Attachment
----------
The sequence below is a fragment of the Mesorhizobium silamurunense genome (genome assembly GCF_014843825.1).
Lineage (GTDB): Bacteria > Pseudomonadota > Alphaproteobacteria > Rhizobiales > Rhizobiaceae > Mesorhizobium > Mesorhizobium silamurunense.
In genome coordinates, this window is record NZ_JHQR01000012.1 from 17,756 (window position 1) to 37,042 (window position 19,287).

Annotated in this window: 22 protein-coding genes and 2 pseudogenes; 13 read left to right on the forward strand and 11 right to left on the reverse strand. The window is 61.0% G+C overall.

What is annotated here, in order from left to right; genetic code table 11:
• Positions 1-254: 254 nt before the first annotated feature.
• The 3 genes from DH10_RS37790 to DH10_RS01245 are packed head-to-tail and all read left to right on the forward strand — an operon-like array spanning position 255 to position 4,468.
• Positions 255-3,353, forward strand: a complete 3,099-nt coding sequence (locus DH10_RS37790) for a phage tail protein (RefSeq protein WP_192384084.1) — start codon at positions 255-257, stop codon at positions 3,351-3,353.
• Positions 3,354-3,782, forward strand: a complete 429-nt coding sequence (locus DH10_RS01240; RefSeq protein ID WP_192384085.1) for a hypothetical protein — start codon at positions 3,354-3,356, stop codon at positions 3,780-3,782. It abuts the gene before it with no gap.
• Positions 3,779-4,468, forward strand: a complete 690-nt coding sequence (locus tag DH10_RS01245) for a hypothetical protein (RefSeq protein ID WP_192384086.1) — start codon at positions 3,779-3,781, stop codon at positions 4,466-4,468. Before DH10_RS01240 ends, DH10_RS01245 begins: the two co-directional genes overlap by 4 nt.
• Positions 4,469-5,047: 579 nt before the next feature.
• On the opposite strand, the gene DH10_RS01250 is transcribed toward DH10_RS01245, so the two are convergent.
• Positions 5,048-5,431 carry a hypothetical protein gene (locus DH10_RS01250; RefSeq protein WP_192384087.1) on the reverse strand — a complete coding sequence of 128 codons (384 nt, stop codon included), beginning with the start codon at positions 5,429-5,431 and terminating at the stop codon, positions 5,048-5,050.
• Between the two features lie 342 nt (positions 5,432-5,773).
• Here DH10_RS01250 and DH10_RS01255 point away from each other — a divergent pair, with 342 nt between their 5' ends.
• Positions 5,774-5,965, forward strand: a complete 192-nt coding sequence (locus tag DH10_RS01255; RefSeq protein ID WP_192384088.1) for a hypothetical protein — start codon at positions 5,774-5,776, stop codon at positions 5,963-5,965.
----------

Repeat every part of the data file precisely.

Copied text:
The sequence below is a fragment of the Mesorhizobium silamurunense genome (genome assembly GCF_014843825.1).
Lineage (GTDB): Bacteria > Pseudomonadota > Alphaproteobacteria > Rhizobiales > Rhizobiaceae > Mesorhizobium > Mesorhizobium silamurunense.
In genome coordinates, this window is record NZ_JHQR01000012.1 from 17,756 (window position 1) to 37,042 (window position 19,287).

Annotated in this window: 22 protein-coding genes and 2 pseudogenes; 13 read left to right on the forward strand and 11 right to left on the reverse strand. The window is 61.0% G+C overall.

What is annotated here, in order from left to right; genetic code table 11:
• Positions 1-254: 254 nt before the first annotated feature.
• The 3 genes from DH10_RS37790 to DH10_RS01245 are packed head-to-tail and all read left to right on the forward strand — an operon-like array spanning position 255 to position 4,468.
• Positions 255-3,353, forward strand: a complete 3,099-nt coding sequence (locus DH10_RS37790) for a phage tail protein (RefSeq protein WP_192384084.1) — start codon at positions 255-257, stop codon at positions 3,351-3,353.
• Positions 3,354-3,782, forward strand: a complete 429-nt coding sequence (locus DH10_RS01240; RefSeq protein ID WP_192384085.1) for a hypothetical protein — start codon at positions 3,354-3,356, stop codon at positions 3,780-3,782. It abuts the gene before it with no gap.
• Positions 3,779-4,468, forward strand: a complete 690-nt coding sequence (locus tag DH10_RS01245) for a hypothetical protein (RefSeq protein ID WP_192384086.1) — start codon at positions 3,779-3,781, stop codon at positions 4,466-4,468. Before DH10_RS01240 ends, DH10_RS01245 begins: the two co-directional genes overlap by 4 nt.
• Positions 4,469-5,047: 579 nt before the next feature.
• On the opposite strand, the gene DH10_RS01250 is transcribed toward DH10_RS01245, so the two are convergent.
• Positions 5,048-5,431 carry a hypothetical protein gene (locus DH10_RS01250; RefSeq protein WP_192384087.1) on the reverse strand — a complete coding sequence of 128 codons (384 nt, stop codon included), beginning with the start codon at positions 5,429-5,431 and terminating at the stop codon, positions 5,048-5,050.
• Between the two features lie 342 nt (positions 5,432-5,773).
• Here DH10_RS01250 and DH10_RS01255 point away from each other — a divergent pair, with 342 nt between their 5' ends.
• Positions 5,774-5,965, forward strand: a complete 192-nt coding sequence (locus tag DH10_RS01255; RefSeq protein ID WP_192384088.1) for a hypothetical protein — start codon at positions 5,774-5,776, stop codon at positions 5,963-5,965.